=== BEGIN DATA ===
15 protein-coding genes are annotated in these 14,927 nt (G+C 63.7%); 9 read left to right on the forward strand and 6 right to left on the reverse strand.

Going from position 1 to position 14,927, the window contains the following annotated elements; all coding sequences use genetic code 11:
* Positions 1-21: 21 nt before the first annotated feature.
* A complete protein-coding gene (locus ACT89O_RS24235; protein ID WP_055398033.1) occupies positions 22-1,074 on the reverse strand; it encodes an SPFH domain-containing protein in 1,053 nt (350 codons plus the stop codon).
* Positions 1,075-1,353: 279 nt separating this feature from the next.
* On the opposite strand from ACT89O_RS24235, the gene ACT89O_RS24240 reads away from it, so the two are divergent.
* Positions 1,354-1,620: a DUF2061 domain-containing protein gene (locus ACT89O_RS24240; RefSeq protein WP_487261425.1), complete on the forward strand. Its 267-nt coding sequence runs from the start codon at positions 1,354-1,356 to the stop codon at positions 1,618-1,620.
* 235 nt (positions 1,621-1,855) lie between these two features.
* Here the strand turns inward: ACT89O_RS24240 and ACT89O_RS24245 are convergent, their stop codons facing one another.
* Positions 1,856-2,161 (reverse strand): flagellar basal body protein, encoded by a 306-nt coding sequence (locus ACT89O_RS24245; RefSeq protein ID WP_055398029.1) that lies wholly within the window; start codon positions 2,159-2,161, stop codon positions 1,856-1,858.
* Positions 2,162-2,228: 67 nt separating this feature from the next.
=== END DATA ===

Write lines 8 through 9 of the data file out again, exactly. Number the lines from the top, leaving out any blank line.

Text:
* 235 nt (positions 1,621-1,855) lie between these two features.
* Here the strand turns inward: ACT89O_RS24240 and ACT89O_RS24245 are convergent, their stop codons facing one another.